Dice, Damn Dice and Statistics

This article is part 3 of 4 in the series Role-playing Game Rules
Vitality [bVi]
Vitality represents your character’s ability to cope with any kind of internal attack on it. This stat influence resistances to poisons and illnesses, as well as recuperation time.
Endurance [bEn]
Endurance regulates for how long your character can keep up strenuous physical activities. These can include anything from travelling under harsh weather conditions to what most RPGs would refer to as hit points.
Strength [bSt]
The strength stat regulats how hard a character can hit, what weight they can lift, and similar feats of muscle power.
Litheness [bLi]
The litheness stat represents the body’s ability to flex and bend. It’s roughly equivalent to the agility or dexterity stat in other RPGs, but doesn’t bring speed of movement into the mix.
Speed [bSp]
Where litheness takes into account the physical flexibility of a body, speed regulats how fast it’s muscles react1.

Sensory Stats

Sensory stats are a slightly tricky beast, as various non-human characters may have senses other than those we humans sport. The following sensory stats are therefore illustrative for any strongly humanoid species, but may be expanded by other stats as required by the game.

A second, even trickier part to this is that we have more than one organ for most senses, if you can even make that statement. Adjusting a one-eyed character’s eyesight stat by halving it as some games do might make sense in some situations, but can be completely pointless when it comes to figuring out if a character caught some event from the corner of their eye — here it strongly depends which eye we’re talking about.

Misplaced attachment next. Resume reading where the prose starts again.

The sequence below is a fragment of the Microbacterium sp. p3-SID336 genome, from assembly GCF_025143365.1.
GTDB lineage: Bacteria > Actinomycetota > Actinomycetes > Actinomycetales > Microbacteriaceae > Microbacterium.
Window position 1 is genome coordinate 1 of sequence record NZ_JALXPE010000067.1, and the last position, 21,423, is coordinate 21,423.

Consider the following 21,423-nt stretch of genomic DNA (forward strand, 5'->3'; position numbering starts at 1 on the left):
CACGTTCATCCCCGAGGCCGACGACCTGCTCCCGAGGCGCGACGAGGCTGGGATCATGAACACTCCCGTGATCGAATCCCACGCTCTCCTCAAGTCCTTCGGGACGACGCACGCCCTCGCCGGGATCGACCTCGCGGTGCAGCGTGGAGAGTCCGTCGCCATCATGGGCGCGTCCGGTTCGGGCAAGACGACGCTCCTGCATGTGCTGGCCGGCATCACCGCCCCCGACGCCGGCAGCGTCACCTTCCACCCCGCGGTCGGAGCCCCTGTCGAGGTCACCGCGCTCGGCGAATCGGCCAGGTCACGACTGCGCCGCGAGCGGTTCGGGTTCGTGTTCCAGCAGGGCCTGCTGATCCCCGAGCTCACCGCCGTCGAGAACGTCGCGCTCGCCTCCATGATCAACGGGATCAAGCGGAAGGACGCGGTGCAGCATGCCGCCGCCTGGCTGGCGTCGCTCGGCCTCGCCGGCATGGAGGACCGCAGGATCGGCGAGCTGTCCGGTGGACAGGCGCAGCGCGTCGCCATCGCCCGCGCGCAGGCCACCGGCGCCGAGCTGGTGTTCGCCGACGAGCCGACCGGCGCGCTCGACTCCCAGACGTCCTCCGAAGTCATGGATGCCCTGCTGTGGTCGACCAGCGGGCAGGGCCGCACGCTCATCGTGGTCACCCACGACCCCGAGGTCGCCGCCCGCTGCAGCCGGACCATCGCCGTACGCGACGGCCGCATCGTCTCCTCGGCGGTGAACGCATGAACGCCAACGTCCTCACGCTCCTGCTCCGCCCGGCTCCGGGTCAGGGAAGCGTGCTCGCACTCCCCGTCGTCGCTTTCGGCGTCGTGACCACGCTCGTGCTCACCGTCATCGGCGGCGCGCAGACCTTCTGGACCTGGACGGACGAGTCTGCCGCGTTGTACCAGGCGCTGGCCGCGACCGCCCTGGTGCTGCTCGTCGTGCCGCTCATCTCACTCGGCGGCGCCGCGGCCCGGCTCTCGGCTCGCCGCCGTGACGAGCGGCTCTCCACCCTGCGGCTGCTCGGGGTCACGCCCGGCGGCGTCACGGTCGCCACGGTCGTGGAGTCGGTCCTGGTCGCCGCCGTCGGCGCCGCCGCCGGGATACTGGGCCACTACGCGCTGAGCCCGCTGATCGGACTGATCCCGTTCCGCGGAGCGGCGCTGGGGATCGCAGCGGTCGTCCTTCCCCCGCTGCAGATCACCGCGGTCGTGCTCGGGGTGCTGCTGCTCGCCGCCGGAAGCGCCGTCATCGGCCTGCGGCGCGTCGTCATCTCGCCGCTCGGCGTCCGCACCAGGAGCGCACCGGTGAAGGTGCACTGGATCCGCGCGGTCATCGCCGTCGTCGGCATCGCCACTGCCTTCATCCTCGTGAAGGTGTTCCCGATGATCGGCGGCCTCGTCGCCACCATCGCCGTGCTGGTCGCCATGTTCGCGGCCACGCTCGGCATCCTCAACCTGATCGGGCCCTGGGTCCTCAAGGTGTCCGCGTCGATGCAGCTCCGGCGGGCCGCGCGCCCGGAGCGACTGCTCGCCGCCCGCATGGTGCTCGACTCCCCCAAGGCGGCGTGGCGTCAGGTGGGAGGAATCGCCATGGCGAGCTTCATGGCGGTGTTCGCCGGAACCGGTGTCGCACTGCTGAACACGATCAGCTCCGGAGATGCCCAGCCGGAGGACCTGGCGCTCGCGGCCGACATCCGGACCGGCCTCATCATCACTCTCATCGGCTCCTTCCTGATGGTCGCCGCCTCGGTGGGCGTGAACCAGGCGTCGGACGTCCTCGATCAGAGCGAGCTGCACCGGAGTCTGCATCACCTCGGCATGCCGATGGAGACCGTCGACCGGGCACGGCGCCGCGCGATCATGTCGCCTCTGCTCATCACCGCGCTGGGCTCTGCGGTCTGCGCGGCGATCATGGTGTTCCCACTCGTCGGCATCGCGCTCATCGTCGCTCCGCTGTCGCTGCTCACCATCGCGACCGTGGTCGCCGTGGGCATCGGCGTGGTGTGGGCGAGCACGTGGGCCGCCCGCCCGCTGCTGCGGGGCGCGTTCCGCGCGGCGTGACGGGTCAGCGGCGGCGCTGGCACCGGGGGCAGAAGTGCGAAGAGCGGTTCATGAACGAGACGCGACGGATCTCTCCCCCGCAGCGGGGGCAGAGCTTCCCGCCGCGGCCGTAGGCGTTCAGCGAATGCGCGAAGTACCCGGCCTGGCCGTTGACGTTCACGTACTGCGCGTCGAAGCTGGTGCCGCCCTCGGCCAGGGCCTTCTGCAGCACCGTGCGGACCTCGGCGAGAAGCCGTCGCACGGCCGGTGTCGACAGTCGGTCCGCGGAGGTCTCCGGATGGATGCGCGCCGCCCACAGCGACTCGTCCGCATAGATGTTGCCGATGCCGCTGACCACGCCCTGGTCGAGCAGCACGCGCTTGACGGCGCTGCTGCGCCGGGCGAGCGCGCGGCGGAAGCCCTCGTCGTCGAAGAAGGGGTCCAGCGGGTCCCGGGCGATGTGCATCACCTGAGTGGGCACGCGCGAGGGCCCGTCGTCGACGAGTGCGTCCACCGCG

Lastly, different animal species have very different abilities when it comes to sight: some see in near-dark, while others can make out objects at enormous distances. Similar abilities are commonly ascribed to some fantasy races, which begs the question of how to reflect these abilities as stats.

Back when I was designing this set of rules, I was of the mindset that they absolutely must be reflected as stats, but that yields a fair number of them. If you want to simplify the stats below, feel free to do so. Just e.g. turn all sight-related stats into a single sight stat. Anywhere else in the rules where a specialized sight-related stat value is used, you’ll then use your combined one’ instead.

The following sensory stats are rolled as d100.

Tactile [sTa]
Represents the character’s sense of touch, and is useful both as an aide to general perception as well as when performing very fiddly tasks. The ability to feel temperature, while strictly speaking a separate sense, is subsumed in this stat.
Olfactory [sOl]
The ability of a character to smell and taste. Our ability to distinguish different flavours by taste alone is rather limited, and most of the work is done by our sense of smell. Therefore, taste is subsumed into this stat.

The following sensory stats make sense mostly when describing extraordinary strong or weak abilities in one area of sight or sound. As such, the range of values normal humans should occupy is artificially limited to 25-75 by rolling these stats as d50+25. Anything in that range is considered to be relatively normal. Racial modifiers are applied, and other modifiers may be applied at the game master’s discretion, so that the final results may lie well outside this range.

  1. It could be argued that this is mostly a question of how fast the nerveous system operates, which would make this more of a mental stat, but it’s grouped here according to how it is most often applied. []